Welcome back to everyone’s favorite www.isleyunruh.com Monday feature! Middle-earth being the place of enchantment and wonder that it is, each month I will use my love of fictional cartography to transport you to another time and place. So why not take a moment to fill your head full of knowledge that will have no bearing at all on the real world?
This month I’ll be discussing a small pocket of civilization on the edge of the Wilderland.
At last they left the village behind. The escort of children and stragglers that had followed them got tired and turned back at the South-gate. Passing through, they kept on along the Road for some miles. It bent to the left, curving back into its eastward line as it rounded the feet of Bree-hill, and then it began to run swiftly downwards into wooded country. To their left they could see some of the houses and hobbit-holes of Staddle on the gentler south-eastern slopes of the hill; down in a deep hollow away north of the Road there were wisps of rising smoke that showed where Combe lay; Archet was hidden in the trees beyond.
After the Road had run down some way, and had left Bree-hill standing tall and brown behind, they came on a narrow track that led off towards the North. ‘This is where we leave the open and take to cover,’ said Strider.
By the time of the War of the Ring, heading east from the Shire quickly led one to a largely uninhabited land of untamed wilderness and wild creatures. Aside from the hidden valley of Rivendell, Bree-land marked the eastern boundary of the inhabited lands West of the Misty Mountains.
The men of Bree claimed ancestry from that ancient group of men, the Gwathuirim, who later came to be known as Dunlendings. Their ancient origins can be seen in the strange names of Bree-land, with the word Bree itself meaning “hill” in that ancient language, while “chet” (as in Archet or The Chetwood) meaning “forest”). As the Gwathuirim spread north out of Dunland, and into Tyrn Gorthad (that fell place that men named the Barrow Downs), the hill about which the settlements of Breeland arose became their most northern settlement. And after the War of Sauron and the Elves, Bree-land became absorbed into the North Kingdom of Arnor. One by one the settlements to the south were abandoned (or devastated by the plagues that ravaged Cardolan during the 1600s) until only the four settlements of Bree, Staddle, Combe, and Archet remained.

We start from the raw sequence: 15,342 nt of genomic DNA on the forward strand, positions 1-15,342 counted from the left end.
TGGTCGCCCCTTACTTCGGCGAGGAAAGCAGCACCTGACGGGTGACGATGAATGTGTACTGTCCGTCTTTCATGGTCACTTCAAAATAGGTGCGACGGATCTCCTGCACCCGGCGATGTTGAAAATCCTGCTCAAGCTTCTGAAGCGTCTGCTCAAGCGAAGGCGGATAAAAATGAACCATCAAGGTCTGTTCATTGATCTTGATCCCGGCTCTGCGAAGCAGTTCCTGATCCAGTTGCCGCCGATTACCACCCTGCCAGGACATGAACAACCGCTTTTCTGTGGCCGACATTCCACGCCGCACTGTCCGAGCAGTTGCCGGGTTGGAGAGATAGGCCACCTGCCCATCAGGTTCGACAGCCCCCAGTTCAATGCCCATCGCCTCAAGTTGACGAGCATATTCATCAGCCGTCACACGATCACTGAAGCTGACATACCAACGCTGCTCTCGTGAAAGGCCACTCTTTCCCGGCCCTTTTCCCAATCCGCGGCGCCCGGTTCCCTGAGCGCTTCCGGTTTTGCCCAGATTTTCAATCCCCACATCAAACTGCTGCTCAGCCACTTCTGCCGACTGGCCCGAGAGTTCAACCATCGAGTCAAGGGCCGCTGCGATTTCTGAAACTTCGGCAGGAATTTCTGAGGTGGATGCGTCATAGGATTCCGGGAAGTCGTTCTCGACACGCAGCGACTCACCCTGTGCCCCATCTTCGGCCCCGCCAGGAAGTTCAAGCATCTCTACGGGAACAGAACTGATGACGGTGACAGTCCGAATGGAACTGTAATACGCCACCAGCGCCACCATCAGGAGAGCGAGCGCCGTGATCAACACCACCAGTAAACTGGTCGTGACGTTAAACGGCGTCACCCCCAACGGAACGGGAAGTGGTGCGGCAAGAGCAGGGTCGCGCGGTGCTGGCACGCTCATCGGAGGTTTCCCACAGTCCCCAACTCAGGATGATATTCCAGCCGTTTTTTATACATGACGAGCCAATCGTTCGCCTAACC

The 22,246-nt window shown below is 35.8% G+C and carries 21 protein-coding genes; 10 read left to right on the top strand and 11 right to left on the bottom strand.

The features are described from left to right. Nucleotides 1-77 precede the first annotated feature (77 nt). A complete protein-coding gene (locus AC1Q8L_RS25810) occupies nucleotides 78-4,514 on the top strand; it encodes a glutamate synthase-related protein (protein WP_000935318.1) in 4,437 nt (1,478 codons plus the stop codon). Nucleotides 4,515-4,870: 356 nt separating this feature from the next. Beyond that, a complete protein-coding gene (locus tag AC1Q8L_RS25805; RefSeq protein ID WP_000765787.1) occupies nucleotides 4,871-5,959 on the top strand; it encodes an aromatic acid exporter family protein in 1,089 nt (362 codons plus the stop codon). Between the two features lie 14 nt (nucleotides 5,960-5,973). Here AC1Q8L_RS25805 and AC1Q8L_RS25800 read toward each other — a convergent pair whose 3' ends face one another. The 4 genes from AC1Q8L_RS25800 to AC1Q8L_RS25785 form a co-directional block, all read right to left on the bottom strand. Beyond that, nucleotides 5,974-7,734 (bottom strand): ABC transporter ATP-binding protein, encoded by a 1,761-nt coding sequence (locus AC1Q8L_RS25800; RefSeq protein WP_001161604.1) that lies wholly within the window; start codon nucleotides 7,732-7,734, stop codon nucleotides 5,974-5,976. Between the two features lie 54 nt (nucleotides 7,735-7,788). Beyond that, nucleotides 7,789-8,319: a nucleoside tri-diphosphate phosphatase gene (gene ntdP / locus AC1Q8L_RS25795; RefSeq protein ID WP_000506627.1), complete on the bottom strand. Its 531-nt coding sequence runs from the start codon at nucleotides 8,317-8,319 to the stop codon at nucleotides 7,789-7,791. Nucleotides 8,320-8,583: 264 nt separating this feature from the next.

Bree was the largest of the settlements, located on the Western side of Bree hill, while Staddle was a on the opposite, more gently sloping western slopes. Combe was further to the north, in a deep valley while Archet was within the borders of the forest known as the Chetwood.
All four settlements were an unusual mixture of men and hobbits, though Staddle contained the highest concentration of little folk. Indeed, the hobbits of Bree-land had lived in the area for almost 2000 years by the time of The War of the Ring, having moved into the region around 1300 T.A., and could thus boast to be the oldest settlement of Hobbits in Middle Earth (having been in residence at Bree some 300 years before the founding of the Shire in 1601).
As the largest settlement of Bree-land, Bree was the most fortified as well. Consisting of some 100 stone buildings (along with a lesser number of hobbit holes on the upper slopes), the town was protected by a thick hedge and dike on three sides. Situated as it was, directly upon the intersection of The Great East Road and The Old North Road (The Greenway), a large inn called The Prancing Pony was the town’s most significant building. And though The Greenway was little used by the time of The War of the Ring, and only dwarves, rangers, and the occasional wanderer still used The Great East Road, The Prancing Pony continued to thrive on the patronage of the folk from the four towns in Bree-land.
Rohvanian was a wild land, with little in the way of human habitation within it’s untamed contours. But for those brave travelers who wished to explore its confines during the end of the third age, Bree-land, as ever, would have been an excellent starting point. With the exception, of course, of The Forsaken Inn, a day’s ride east of Bree, but that was a place of reputation almost as dire as the surrounding countryside, and best avoided if it could be helped.